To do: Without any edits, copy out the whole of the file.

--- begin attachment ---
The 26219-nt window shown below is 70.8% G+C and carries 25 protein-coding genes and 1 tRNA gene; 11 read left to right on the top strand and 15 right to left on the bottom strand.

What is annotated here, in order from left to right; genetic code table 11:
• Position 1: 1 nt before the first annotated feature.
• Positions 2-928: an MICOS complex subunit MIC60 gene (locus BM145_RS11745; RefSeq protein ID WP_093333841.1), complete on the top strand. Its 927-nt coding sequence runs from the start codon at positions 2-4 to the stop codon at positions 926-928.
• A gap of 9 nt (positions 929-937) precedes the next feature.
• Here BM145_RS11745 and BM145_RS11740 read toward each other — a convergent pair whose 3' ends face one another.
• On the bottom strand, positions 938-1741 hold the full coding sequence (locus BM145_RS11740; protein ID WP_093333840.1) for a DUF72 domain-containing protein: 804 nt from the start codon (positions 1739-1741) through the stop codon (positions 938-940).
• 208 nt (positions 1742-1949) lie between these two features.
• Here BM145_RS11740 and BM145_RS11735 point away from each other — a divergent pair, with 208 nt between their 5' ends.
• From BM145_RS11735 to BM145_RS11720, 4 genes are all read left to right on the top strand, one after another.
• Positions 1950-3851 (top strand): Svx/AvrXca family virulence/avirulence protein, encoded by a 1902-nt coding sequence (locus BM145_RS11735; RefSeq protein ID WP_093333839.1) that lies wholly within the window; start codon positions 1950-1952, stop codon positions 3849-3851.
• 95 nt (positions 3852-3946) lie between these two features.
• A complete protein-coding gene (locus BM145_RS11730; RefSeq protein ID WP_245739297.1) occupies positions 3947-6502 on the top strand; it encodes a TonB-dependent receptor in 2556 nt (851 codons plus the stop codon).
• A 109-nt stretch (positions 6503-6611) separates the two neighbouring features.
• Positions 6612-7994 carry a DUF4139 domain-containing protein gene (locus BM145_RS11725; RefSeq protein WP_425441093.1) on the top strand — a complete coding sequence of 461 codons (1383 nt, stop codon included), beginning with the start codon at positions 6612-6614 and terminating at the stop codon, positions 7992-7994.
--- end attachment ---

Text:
The 26219-nt window shown below is 70.8% G+C and carries 25 protein-coding genes and 1 tRNA gene; 11 read left to right on the top strand and 15 right to left on the bottom strand.

What is annotated here, in order from left to right; genetic code table 11:
• Position 1: 1 nt before the first annotated feature.
• Positions 2-928: an MICOS complex subunit MIC60 gene (locus BM145_RS11745; RefSeq protein ID WP_093333841.1), complete on the top strand. Its 927-nt coding sequence runs from the start codon at positions 2-4 to the stop codon at positions 926-928.
• A gap of 9 nt (positions 929-937) precedes the next feature.
• Here BM145_RS11745 and BM145_RS11740 read toward each other — a convergent pair whose 3' ends face one another.
• On the bottom strand, positions 938-1741 hold the full coding sequence (locus BM145_RS11740; protein ID WP_093333840.1) for a DUF72 domain-containing protein: 804 nt from the start codon (positions 1739-1741) through the stop codon (positions 938-940).
• 208 nt (positions 1742-1949) lie between these two features.
• Here BM145_RS11740 and BM145_RS11735 point away from each other — a divergent pair, with 208 nt between their 5' ends.
• From BM145_RS11735 to BM145_RS11720, 4 genes are all read left to right on the top strand, one after another.
• Positions 1950-3851 (top strand): Svx/AvrXca family virulence/avirulence protein, encoded by a 1902-nt coding sequence (locus BM145_RS11735; RefSeq protein ID WP_093333839.1) that lies wholly within the window; start codon positions 1950-1952, stop codon positions 3849-3851.
• 95 nt (positions 3852-3946) lie between these two features.
• A complete protein-coding gene (locus BM145_RS11730; RefSeq protein ID WP_245739297.1) occupies positions 3947-6502 on the top strand; it encodes a TonB-dependent receptor in 2556 nt (851 codons plus the stop codon).
• A 109-nt stretch (positions 6503-6611) separates the two neighbouring features.
• Positions 6612-7994 carry a DUF4139 domain-containing protein gene (locus BM145_RS11725; RefSeq protein WP_425441093.1) on the top strand — a complete coding sequence of 461 codons (1383 nt, stop codon included), beginning with the start codon at positions 6612-6614 and terminating at the stop codon, positions 7992-7994.